“Ole Olson the Hobo from Norway” by Goose Island Ramblers
Wisconsin Historical society
Archival Reading Room, 4th floor
816 State Street
Madison, WI 53706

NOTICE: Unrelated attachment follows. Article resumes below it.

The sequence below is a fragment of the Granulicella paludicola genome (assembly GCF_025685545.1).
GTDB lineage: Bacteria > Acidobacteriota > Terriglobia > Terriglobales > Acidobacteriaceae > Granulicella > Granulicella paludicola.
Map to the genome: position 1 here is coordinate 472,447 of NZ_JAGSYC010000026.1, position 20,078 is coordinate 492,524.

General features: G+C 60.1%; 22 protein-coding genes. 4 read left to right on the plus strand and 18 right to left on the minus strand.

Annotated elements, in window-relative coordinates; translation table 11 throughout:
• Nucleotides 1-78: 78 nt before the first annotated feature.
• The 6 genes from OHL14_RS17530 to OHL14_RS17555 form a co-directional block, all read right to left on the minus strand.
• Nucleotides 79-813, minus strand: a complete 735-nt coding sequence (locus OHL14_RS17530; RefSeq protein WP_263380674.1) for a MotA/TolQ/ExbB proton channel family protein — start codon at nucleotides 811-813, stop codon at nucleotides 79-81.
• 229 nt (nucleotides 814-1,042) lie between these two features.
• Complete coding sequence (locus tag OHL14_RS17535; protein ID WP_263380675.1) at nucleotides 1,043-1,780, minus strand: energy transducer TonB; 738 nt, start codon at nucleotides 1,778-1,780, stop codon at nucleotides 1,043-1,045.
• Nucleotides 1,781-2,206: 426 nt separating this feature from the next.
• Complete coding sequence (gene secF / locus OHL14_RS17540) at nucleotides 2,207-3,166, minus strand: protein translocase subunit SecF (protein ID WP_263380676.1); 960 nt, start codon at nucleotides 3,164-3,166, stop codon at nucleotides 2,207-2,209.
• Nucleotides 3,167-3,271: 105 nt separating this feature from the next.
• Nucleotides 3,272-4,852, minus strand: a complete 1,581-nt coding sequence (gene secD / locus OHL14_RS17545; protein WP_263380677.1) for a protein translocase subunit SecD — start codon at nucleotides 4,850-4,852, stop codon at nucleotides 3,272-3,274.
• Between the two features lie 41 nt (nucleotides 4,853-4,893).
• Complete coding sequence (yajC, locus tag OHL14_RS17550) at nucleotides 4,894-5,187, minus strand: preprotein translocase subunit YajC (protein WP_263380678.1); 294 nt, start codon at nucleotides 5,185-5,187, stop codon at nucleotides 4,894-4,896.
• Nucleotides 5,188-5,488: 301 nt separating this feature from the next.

Wisconsin’s Goose Island Ramblers epitomized the Upper Midwest’s “polkabilly” sound with their wild mixture of Norwegian fiddle tunes, “Scandihoovian” and “Dutchman” dialect songs, Irish jigs, Slovenian polkas, Swiss yodels, and old time hillbilly songs. The house band at a succession of Madison of Madison family-run taverns from the early 1960s through the mid-1970s, the Ramblers had a second career during the last decade of the 20th century. Eclectic though they were, all three musicians were steeped in Norwegian American folk culture. K. Wendell “Uncle Windy” Whitford (1913-2000) was descended from English fiddlers and singers, but grew up absorbing the repertoire of fiddling Norwegian neighbors in southeastern Dane County. “Smokey George” Gilbertsen (b. 1925) was the son of a Norwegian immigrant, Karsten Gulbrandsen, and heard “Norsky” tunes from fiddlers on Madison’s working class east side. And Bruce Bollerud (b. 1935) hailed from a dairy farm in Iowa County, Wisconsin, where his music-loving Norwegian American parents hosted house parties, while employing immigrant hired men who sang Norwegian songs and played button accordion. Recordings, photographs, and manuscript materials comprise the Goose Island Ramblers collection at the Wisconsin Historical Society. The band is the subject of a book by James P. Leary, Polkabilly: How the Goose Island Ramblers Redefined American Folk Music (NYC: Oxford University Press, 2006), The Midwest Ramblin‘ CD offers the full range of their repertoire, Cuca Records has issued a series of their earliest and most recent recordings as part of the “Country, Bluegrass, and Folk” section of their catalog.